Séminaire des doctorants · Jules Chouquet (Proofs and Programs team) · Linear logic proof nets and Taylor expansion.

I will first introduce linear logic proof nets, for the multiplicative and exponential fragment (MELL), and I will especially insist on the computational meaning of the exponential boxes: these are constructions containing the possibility of duplication and deletion of entire parts of the structures (all the non linear part of the calculus).

Once these notions are introduced, I will explain how it is possible to express this computational paradigm in a linear setting through a syntactical Taylor expansion. The idea is to understand exponential boxes in a differential variant of linear logic, and to represent it with linear combination.

If we have time, I will try to give an idea of some algebraic issues concerning this construction, and a method to show for example, that the normal form of the Taylor expansion of a MELL always converges.

NB: Taylor expansion is here analogical to the lambda calculus (with its differential version too) one, if someone heard about it, it can give a first intuition.


jeudi 23 novembre 2017 · 11h45 · Salle 1007

Combinatoire énumérative et analytique · Mathias Lepoutre (École Polytechnique (LIX)) · A bijective proof of the enumeration of maps in higher genus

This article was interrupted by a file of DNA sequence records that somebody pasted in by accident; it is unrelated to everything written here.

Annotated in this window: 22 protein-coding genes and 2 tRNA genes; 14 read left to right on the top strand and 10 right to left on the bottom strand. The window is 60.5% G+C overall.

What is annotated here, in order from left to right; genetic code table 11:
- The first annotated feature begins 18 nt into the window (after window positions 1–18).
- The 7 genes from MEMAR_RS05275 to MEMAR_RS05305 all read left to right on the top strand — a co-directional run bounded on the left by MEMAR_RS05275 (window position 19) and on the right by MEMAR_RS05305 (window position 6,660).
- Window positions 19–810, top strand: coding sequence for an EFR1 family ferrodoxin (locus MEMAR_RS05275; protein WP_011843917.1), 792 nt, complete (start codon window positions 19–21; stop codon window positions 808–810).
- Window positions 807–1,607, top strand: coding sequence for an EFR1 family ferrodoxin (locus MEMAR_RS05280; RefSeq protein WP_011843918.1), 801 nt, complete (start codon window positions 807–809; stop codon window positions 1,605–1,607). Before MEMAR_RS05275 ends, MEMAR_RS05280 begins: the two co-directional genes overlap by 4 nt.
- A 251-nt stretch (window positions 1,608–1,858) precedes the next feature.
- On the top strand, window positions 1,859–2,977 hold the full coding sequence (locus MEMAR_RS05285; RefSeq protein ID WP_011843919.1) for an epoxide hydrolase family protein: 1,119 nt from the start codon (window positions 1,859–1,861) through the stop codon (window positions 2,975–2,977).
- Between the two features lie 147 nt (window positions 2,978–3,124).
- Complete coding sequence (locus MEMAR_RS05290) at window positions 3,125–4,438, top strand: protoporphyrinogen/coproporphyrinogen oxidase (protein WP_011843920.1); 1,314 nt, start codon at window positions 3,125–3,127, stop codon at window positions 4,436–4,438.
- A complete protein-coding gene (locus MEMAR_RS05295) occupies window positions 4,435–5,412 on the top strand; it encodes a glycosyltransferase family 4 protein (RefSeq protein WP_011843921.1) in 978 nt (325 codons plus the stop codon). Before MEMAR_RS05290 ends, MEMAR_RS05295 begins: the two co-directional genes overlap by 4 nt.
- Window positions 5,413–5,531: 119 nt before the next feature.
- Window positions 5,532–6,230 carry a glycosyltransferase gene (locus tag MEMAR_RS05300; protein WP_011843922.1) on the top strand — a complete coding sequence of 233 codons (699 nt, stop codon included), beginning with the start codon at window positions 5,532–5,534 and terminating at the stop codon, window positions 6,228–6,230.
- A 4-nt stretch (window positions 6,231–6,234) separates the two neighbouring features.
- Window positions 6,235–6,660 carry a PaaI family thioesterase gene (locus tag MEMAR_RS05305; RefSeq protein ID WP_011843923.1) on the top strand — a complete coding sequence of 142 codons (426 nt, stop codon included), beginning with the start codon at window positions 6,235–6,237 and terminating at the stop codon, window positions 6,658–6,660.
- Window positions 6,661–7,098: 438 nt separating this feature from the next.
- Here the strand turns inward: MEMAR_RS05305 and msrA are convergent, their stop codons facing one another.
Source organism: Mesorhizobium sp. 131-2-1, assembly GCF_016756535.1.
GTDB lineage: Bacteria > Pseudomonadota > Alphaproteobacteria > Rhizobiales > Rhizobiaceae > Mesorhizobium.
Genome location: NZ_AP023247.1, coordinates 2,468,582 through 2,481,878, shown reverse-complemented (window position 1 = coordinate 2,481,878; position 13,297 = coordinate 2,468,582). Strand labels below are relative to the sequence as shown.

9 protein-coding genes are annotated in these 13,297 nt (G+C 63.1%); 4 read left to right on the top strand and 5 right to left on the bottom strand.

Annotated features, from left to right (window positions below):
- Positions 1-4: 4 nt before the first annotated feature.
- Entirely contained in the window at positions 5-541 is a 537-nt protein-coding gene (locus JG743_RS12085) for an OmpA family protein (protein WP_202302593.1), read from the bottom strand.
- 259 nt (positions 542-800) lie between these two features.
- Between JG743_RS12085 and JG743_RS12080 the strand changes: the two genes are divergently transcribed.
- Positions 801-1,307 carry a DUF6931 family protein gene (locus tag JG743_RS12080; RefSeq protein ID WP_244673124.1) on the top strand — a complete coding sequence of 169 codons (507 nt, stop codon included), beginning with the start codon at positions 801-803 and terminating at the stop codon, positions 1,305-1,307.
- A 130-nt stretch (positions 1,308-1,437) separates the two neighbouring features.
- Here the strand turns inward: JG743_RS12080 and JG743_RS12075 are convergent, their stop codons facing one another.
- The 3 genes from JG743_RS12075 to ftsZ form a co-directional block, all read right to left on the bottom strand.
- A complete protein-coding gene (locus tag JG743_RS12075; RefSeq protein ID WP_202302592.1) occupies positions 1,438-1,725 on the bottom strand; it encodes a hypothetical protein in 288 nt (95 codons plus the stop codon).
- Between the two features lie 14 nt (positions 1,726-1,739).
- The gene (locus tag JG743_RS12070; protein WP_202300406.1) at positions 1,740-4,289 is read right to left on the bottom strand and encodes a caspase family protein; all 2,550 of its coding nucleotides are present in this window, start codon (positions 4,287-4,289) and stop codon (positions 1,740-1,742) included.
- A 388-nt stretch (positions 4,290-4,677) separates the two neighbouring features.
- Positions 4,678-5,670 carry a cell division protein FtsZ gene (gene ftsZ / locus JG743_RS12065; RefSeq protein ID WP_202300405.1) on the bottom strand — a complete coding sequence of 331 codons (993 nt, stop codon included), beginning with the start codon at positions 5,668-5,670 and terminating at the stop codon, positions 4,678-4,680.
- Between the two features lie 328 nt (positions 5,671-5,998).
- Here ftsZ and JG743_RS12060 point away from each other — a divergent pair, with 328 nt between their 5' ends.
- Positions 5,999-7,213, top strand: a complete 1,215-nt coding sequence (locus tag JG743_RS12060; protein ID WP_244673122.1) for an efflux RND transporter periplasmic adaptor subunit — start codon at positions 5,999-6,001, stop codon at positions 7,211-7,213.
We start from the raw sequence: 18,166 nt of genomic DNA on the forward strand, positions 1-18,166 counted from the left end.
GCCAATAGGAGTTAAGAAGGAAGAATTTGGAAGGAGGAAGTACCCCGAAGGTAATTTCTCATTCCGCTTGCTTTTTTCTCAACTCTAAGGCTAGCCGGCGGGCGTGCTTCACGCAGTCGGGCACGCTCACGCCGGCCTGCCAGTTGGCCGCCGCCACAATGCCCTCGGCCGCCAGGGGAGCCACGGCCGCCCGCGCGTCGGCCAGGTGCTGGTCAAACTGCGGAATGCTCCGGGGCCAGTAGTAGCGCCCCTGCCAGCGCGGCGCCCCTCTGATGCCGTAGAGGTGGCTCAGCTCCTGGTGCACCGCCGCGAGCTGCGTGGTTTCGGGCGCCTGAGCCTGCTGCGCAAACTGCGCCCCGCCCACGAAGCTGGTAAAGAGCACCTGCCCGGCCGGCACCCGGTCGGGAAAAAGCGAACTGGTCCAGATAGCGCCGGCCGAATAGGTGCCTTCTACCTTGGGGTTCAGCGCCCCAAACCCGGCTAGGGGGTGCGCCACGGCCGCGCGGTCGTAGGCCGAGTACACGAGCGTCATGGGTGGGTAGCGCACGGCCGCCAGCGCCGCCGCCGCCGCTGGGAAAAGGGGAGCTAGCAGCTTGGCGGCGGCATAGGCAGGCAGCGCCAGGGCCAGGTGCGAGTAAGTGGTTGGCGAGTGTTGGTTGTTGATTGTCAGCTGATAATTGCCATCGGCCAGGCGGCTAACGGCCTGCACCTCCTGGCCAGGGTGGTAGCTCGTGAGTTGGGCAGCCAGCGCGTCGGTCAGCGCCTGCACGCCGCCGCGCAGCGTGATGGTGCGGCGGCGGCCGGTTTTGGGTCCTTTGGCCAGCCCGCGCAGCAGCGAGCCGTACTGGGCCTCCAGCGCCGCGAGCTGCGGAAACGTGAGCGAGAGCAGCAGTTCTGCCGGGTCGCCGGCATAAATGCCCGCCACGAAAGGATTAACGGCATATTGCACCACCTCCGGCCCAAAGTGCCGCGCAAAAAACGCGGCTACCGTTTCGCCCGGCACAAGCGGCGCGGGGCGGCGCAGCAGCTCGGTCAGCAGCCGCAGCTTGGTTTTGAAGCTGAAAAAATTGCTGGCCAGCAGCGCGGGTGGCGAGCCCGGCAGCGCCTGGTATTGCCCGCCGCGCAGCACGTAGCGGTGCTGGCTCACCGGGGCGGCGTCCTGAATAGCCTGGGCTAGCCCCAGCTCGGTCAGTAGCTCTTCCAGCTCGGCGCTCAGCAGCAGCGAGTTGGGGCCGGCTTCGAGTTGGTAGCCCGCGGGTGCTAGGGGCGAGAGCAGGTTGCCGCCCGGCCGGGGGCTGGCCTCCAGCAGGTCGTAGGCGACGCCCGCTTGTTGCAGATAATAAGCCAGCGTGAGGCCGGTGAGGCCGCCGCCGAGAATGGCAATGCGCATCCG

Bender and Canfield proved in 1991 that the generating series of maps in higher genus is a rational function of the generating series of planar maps. In this talk, I will give the first bijective proof of this result. Our approach starts with the introduction of a canonical orientation that enables us to construct a bijection between $4$-valent bicolorable maps and a family of unicellular blossoming maps.


jeudi 23 novembre 2017 · 10h30 · Salle 3052

Preuves, programmes et systèmes · Simon Castellan (Imperial College) · The parallel intensionally fully abstract model for PCF

In this talk, we introduce a new game semantics framework for concurrency based on event structures, extending the work of Rideau and Winskel. In this framework, we can extend the notions of innocence and well-bracketing to the concurrent (and non-deterministic) case, generalizing the so-called “Abramsky cube”.

This talk focuses on the deterministic case. I will first introduce the concurrent strategies and their composition, in the existing linear setting. I will then present our extension to nonlinearity using copy indices and symmetry to represent uniformity. I will then present our notions of concurrent innocence & well-bracketing, to finish on our result of intensional full abstraction for PCF. Time permitting, I will discuss extensions of this result to non-angelic nondeterminism and probabilities.


vendredi 24 novembre 2017 · 14h30 · Salle 3058

Automates · Paul Brunet (University College London) · tba


lundi 27 novembre 2017 · 14h00 · Salle des Thèses, Halle aux Farines